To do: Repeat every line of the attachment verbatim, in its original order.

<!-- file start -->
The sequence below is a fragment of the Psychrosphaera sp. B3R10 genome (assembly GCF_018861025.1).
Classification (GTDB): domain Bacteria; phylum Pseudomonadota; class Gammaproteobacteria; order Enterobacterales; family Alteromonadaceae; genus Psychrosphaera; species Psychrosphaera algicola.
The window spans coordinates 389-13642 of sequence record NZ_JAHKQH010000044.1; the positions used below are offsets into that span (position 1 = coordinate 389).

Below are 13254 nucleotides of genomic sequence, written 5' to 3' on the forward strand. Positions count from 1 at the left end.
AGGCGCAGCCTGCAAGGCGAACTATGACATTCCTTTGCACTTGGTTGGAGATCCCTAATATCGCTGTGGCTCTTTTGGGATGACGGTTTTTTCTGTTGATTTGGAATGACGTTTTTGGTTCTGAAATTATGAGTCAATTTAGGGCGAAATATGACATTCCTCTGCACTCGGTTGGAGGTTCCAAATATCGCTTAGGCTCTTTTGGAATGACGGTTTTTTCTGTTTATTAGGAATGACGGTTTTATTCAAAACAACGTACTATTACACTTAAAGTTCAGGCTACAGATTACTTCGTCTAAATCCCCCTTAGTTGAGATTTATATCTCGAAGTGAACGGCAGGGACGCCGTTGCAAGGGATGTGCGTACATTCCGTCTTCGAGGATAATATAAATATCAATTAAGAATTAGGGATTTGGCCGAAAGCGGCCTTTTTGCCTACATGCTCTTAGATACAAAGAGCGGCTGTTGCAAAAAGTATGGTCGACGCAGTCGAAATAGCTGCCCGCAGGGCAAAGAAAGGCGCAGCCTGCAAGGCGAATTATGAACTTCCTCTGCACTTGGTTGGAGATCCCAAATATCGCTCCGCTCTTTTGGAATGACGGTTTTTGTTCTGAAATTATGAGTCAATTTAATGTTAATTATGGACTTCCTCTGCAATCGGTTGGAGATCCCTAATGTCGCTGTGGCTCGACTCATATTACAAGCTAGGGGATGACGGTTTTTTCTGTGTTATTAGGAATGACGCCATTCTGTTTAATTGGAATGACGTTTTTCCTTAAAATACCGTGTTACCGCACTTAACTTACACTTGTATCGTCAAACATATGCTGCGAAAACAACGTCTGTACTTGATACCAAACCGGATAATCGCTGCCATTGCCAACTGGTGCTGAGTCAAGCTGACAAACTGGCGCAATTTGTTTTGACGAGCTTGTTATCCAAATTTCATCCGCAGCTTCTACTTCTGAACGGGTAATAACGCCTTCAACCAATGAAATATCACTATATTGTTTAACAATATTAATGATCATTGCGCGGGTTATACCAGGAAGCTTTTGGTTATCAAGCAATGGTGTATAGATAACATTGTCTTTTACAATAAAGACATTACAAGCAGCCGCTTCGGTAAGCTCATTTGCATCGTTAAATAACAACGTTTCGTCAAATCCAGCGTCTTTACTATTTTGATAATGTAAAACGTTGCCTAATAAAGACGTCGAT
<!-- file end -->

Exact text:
The sequence below is a fragment of the Psychrosphaera sp. B3R10 genome (assembly GCF_018861025.1).
Classification (GTDB): domain Bacteria; phylum Pseudomonadota; class Gammaproteobacteria; order Enterobacterales; family Alteromonadaceae; genus Psychrosphaera; species Psychrosphaera algicola.
The window spans coordinates 389-13642 of sequence record NZ_JAHKQH010000044.1; the positions used below are offsets into that span (position 1 = coordinate 389).

Below are 13254 nucleotides of genomic sequence, written 5' to 3' on the forward strand. Positions count from 1 at the left end.
AGGCGCAGCCTGCAAGGCGAACTATGACATTCCTTTGCACTTGGTTGGAGATCCCTAATATCGCTGTGGCTCTTTTGGGATGACGGTTTTTTCTGTTGATTTGGAATGACGTTTTTGGTTCTGAAATTATGAGTCAATTTAGGGCGAAATATGACATTCCTCTGCACTCGGTTGGAGGTTCCAAATATCGCTTAGGCTCTTTTGGAATGACGGTTTTTTCTGTTTATTAGGAATGACGGTTTTATTCAAAACAACGTACTATTACACTTAAAGTTCAGGCTACAGATTACTTCGTCTAAATCCCCCTTAGTTGAGATTTATATCTCGAAGTGAACGGCAGGGACGCCGTTGCAAGGGATGTGCGTACATTCCGTCTTCGAGGATAATATAAATATCAATTAAGAATTAGGGATTTGGCCGAAAGCGGCCTTTTTGCCTACATGCTCTTAGATACAAAGAGCGGCTGTTGCAAAAAGTATGGTCGACGCAGTCGAAATAGCTGCCCGCAGGGCAAAGAAAGGCGCAGCCTGCAAGGCGAATTATGAACTTCCTCTGCACTTGGTTGGAGATCCCAAATATCGCTCCGCTCTTTTGGAATGACGGTTTTTGTTCTGAAATTATGAGTCAATTTAATGTTAATTATGGACTTCCTCTGCAATCGGTTGGAGATCCCTAATGTCGCTGTGGCTCGACTCATATTACAAGCTAGGGGATGACGGTTTTTTCTGTGTTATTAGGAATGACGCCATTCTGTTTAATTGGAATGACGTTTTTCCTTAAAATACCGTGTTACCGCACTTAACTTACACTTGTATCGTCAAACATATGCTGCGAAAACAACGTCTGTACTTGATACCAAACCGGATAATCGCTGCCATTGCCAACTGGTGCTGAGTCAAGCTGACAAACTGGCGCAATTTGTTTTGACGAGCTTGTTATCCAAATTTCATCCGCAGCTTCTACTTCTGAACGGGTAATAACGCCTTCAACCAATGAAATATCACTATATTGTTTAACAATATTAATGATCATTGCGCGGGTTATACCAGGAAGCTTTTGGTTATCAAGCAATGGTGTATAGATAACATTGTCTTTTACAATAAAGACATTACAAGCAGCCGCTTCGGTAAGCTCATTTGCATCGTTAAATAACAACGTTTCGTCAAATCCAGCGTCTTTACTATTTTGATAATGTAAAACGTTGCCTAATAAAGACGTCGAT